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Board-certified Internists are veterinarians who have received advanced training after veterinary school in the diagnosis and management of diseases that affect the organs and endocrine (hormone) systems of the body. They have typically completed one or more internships and a three year residency in an approved program. In addition, they have passed numerous exams and have demonstrated the knowledge, proficiency, and skills to be awarded certification by the American College of Veterinary Internal Medicine. In other words, they are individuals that have dedicated years of their life to the study and practical training in their chosen specialty far beyond what a typical graduate veterinarian would.

Some of the conditions a Board-certified Internist may diagnose and treat include:

  • Renal (kidney) disease
  • Gastro-intestinal diseases (diseases of the esophagus, stomach, small intestines, and large intestines)
  • Liver and Pancreas diseases
  • Endocrine conditions (hormone disturbances such as Thyroid disease, Cushing’s disease, Addison’s disease, Diabetes, etc)
  • Immune Mediated (auto-immune) diseases
  • Respiratory conditions (diseases of the nose, airways, and lungs)
  • Infectious diseases
  • Urinary Incontinence/Cystitis (Bladder infections)

Board-certified Internists work closely with your family veterinarian and are an integral part of the team once a problem is detected. Internists often utilize specialized testing to diagnose illness. The tests may include:

  • Ultrasound examinations
  • Radiographs (x-rays)
  • Gastro-intestinal Endoscopy (esophagus, stomach, and small bowel)
  • Blood testing
  • CT/MRI studies
  • Cystoscopy (visualizing urethra and urinary bladder)
  • Rhinoscopy (visualizing nasal passages)

In addition, board-certified internists can provide advanced procedures when necessary. Some examples of these are:

  • Endoscopic-guided biopsies
  • Ultrasound-guided biopsies
  • Tracheal stent placement (for collapsing trachea)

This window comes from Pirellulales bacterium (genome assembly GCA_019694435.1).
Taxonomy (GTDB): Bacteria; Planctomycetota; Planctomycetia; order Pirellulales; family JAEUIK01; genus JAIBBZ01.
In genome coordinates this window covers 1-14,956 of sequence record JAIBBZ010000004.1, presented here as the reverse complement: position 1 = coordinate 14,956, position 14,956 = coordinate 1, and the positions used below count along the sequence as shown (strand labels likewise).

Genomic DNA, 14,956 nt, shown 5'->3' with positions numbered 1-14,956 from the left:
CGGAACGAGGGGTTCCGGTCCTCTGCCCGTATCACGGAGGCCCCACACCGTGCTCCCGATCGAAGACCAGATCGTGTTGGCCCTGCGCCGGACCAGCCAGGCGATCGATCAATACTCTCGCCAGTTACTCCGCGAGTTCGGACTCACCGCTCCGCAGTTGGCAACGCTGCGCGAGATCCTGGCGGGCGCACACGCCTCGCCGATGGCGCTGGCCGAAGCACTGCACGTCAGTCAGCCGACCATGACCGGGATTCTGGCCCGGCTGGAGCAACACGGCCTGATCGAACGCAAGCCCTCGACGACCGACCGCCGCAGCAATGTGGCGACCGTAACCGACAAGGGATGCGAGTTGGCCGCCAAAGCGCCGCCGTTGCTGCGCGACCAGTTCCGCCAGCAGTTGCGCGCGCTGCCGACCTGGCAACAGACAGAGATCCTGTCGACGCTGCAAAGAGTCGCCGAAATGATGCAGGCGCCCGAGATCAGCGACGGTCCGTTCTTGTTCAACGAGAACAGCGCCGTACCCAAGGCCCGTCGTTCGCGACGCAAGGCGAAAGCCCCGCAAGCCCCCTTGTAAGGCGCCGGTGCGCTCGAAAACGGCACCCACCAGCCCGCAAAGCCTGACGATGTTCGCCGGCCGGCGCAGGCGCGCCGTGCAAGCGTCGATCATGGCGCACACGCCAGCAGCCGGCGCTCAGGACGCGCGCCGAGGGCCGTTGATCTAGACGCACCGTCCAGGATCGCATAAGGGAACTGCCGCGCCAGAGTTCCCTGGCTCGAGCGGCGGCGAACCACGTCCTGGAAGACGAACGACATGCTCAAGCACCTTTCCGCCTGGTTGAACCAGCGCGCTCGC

• Urethral stent placement
  • Endoscopic-guided foreign body removal
  • PEG (feeding tube) tube placement
  • Dialysis

This is a short, and by no means complete list of the type of procedures a board-certified internist can provide.

VCA West Coast Animal Specialty and Emergency Hospital strongly believes in the triad of care. You, your family veterinarian, and your VCA West Coast internist will become a team working together to provide your pet with the best possible care. Working together with an internist, your family veterinarian may be able to perform some or most of the needed care after diagnosis.

If you or your veterinarian believe your pet may benefit from an consultation with an internist, please contact us. Additional information is available at www.acvim.org.

What Do I Bring to my Referral Appointment?

Be sure to bring any relevant medical records or information to your first appointment. Ask your veterinarian for copies of any relevant medical tests, imaging studies, x-rays, or laboratory panels.

Remember, you also can do your part to maximize your pet's recovery by keeping your pet's traveling medical records organized and by strictly adhering to the recommendations of your veterinary team for the scheduling of follow up appointments, etc. At every appointment, be sure to write down any important recommendations, or ask the veterinarian or a staff member to write them down for you.
 

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